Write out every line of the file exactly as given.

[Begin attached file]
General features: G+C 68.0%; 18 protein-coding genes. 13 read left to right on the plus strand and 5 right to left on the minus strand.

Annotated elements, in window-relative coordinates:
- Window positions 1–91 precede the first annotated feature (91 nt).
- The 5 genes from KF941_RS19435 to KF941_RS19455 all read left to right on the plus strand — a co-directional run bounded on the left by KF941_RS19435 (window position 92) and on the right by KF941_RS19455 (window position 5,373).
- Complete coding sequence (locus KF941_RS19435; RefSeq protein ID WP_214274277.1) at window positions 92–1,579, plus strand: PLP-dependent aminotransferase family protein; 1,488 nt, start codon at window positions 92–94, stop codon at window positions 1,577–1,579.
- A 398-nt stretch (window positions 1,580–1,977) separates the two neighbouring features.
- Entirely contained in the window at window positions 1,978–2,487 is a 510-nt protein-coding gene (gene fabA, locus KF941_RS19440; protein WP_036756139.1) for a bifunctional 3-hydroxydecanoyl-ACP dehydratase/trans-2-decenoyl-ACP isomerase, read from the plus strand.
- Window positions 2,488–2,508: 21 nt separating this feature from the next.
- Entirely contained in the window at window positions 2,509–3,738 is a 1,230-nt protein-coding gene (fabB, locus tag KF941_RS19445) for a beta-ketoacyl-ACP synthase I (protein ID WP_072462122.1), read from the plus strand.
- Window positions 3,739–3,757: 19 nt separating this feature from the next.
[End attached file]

General features: G+C 68.0%; 18 protein-coding genes. 13 read left to right on the plus strand and 5 right to left on the minus strand.

Annotated elements, in window-relative coordinates:
- Window positions 1–91 precede the first annotated feature (91 nt).
- The 5 genes from KF941_RS19435 to KF941_RS19455 all read left to right on the plus strand — a co-directional run bounded on the left by KF941_RS19435 (window position 92) and on the right by KF941_RS19455 (window position 5,373).
- Complete coding sequence (locus KF941_RS19435; RefSeq protein ID WP_214274277.1) at window positions 92–1,579, plus strand: PLP-dependent aminotransferase family protein; 1,488 nt, start codon at window positions 92–94, stop codon at window positions 1,577–1,579.
- A 398-nt stretch (window positions 1,580–1,977) separates the two neighbouring features.
- Entirely contained in the window at window positions 1,978–2,487 is a 510-nt protein-coding gene (gene fabA, locus KF941_RS19440; protein WP_036756139.1) for a bifunctional 3-hydroxydecanoyl-ACP dehydratase/trans-2-decenoyl-ACP isomerase, read from the plus strand.
- Window positions 2,488–2,508: 21 nt separating this feature from the next.
- Entirely contained in the window at window positions 2,509–3,738 is a 1,230-nt protein-coding gene (fabB, locus tag KF941_RS19445) for a beta-ketoacyl-ACP synthase I (protein ID WP_072462122.1), read from the plus strand.
- Window positions 3,739–3,757: 19 nt separating this feature from the next.